A recent Wisconsin Court of Appeals decision has been recommended for publication that will assist landlords in defending against any claims filed by a third party that was bitten by a tenant’s dog.

The case of Ladewig v. Tremmel, (2010AP1925) involved a claim for negligence against two landlords by a neighborhood boy that was bitten by the landlords’ tenant’s pit bull.

The Court of Appeals was reviewing the trial court decision to dismiss the plaintiffs’ claims against the landlords on a motion for summary judgment.  A motion for summary judgment is filed when a party believes that the court is able to make a decision as a matter of law (without the need for a trial) because no material facts are in dispute by the parties, so the court must merely apply the law to the undisputed facts.

The general liability rule in Wisconsin, is based on public policy grounds, and states that a landlord is not liable for injuries caused by a tenant’s dog, unless the landlord is an owner or a keeper of that dog.  This general rule was established in the seminal case of Smaxwell v. Bayard, 2004 WI 101, 274 Wis.2d 278, 682 N.W.2d 923.

The plaintiff in this case argued that the general liability rule should not apply to these landlords because these landlords voluntarily assumed a duty to his client, because their lease included a provision which prohibited a tenant from keeping “vicious” dogs on the leased property.

Plaintiffs argued that the landlords in this case assumed a duty which they otherwise did not have, by including a lease provision prohibiting a tenant from keeping any vicious dogs on the premises, and as such they were negligent when they did not enforce this provision against the tenants, thus resulting in the plaintiff’s injuries.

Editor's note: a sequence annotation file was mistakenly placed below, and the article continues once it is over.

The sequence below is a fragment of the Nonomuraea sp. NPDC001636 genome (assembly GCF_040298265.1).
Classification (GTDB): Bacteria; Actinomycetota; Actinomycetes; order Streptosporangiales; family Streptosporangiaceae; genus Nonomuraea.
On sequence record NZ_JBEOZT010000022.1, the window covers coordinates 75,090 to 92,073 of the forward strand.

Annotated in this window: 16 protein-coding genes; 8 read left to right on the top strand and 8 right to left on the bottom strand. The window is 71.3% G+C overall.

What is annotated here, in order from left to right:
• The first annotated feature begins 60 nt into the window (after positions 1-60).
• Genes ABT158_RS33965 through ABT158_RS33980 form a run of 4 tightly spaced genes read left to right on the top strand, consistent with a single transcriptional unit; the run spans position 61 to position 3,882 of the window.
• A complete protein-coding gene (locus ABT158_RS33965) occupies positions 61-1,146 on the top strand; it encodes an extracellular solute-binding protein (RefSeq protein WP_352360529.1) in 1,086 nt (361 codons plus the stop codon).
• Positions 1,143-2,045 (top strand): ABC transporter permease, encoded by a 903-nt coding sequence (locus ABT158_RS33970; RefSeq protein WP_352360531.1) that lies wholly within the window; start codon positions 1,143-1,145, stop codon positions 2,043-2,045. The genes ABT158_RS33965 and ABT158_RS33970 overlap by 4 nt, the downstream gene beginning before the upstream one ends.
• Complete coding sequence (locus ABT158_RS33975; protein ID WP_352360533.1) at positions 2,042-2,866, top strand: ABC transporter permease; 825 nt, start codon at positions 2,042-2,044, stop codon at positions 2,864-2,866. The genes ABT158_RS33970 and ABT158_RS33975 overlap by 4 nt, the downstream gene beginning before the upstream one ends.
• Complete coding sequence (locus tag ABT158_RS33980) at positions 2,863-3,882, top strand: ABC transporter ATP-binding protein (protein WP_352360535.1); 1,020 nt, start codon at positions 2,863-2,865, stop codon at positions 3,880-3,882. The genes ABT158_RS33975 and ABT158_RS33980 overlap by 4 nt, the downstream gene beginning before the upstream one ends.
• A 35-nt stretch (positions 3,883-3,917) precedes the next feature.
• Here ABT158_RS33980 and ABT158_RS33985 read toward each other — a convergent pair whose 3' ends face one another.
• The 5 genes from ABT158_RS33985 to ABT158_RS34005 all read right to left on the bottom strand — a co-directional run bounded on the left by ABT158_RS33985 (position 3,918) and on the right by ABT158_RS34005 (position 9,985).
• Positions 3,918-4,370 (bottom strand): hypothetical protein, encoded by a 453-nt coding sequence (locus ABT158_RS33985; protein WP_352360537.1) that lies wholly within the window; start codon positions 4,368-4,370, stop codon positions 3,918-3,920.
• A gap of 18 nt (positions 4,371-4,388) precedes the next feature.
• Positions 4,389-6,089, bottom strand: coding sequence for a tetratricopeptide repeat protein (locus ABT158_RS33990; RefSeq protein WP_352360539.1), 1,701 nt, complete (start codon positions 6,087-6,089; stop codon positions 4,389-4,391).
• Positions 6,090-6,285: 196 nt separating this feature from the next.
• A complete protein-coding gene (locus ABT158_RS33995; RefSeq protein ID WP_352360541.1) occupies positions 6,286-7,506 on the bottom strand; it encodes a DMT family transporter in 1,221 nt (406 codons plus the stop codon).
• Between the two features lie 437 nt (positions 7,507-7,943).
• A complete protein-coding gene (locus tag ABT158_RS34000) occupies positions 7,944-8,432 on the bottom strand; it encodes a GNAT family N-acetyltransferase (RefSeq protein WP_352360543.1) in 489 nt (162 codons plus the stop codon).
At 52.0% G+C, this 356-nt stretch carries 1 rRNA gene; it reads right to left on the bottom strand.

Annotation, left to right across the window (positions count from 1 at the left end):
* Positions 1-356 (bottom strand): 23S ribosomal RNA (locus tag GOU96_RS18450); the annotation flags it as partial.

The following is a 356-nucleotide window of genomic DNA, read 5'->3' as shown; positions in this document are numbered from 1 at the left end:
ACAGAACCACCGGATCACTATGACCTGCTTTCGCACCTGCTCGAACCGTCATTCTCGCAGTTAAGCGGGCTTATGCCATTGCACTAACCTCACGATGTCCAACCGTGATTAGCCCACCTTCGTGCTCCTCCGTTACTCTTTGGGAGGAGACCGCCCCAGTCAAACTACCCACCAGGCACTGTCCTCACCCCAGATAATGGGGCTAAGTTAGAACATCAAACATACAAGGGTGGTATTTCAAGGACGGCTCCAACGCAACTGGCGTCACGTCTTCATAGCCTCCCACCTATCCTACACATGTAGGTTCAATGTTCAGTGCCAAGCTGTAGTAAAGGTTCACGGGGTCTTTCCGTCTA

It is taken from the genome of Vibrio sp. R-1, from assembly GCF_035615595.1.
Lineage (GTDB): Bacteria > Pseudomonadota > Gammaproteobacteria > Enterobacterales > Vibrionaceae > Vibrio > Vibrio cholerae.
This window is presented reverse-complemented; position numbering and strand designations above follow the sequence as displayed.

It should be noted that in the case of Malone v. Fons, 217 Wis. 2d 746, 580 N.W.2d 697 (Ct. App. 1998) the Wisconsin Court of Appeals had previously held that a landlord’s alleged knowledge that a tenant was keeping a dog with a history of bad behavior was not sufficient to create liability on the landlord even though the landlord had a “no pets” provision In his lease.

Essentially, the plaintiffs were arguing that this case was an exception to the general rule of non-liability by a landlord set forth in Smaxwell, and since Smaxwell does not apply, the landlords should be found liable for the plaintiff’s injuries.

The Wisconsin Court of Appeals disagreed with the plaintiffs’ argument and said that there was no need to even determine whether or not the landlords assumed a duty of care to the plaintiff which they otherwise did not have, because such a determination was irrelevant under Smaxwell.

It was determined that the holding in Smaxwell applied to the facts in this case as well, and since there was no evidence that the landlords were owners or keepers of the dog that injured the visiting child, that the landlords were not liable, regardless.

The Court explained that the Smaxwell case “explicitly forecloses landlord liability on a broad basis, regardless of a plaintiff’s theory of a landlord’s duty of care, unless the landlord has a role, separate from that of a landlord, which involves exercising control or custody over the dog so as to qualify as an owner or keeper of the dog.”

Here, the Court of Appeals held that there was nothing about the landlords’ alleged non-enforcement of the “no vicious dogs” lease provision that “logically transformed the landlords into ‘owners and keepers’ of the dog.

This is a sound decision and in keeping with prior Wisconsin law.  A landlord will not be held liable for the injuries of a tenant’s dog to a third party, unless the injured party can demonstrate that the landlord “acted in the additional role of owner or keeper of the dog and exercised dominion and control over the dog.”

The Court of Appeals also echoed the Smaxwell decision by adding that recovery against a landlord would not place liability where it belongs, because it is the tenant, not the landlord, who has direct control over the dog and that it is sound policy to ensure that liability is placed upon the person with whom it belongs – the owner of the dog – rather than promoting the practice of seeking out the defendant with the most affluence – which often happens to be the landlord.




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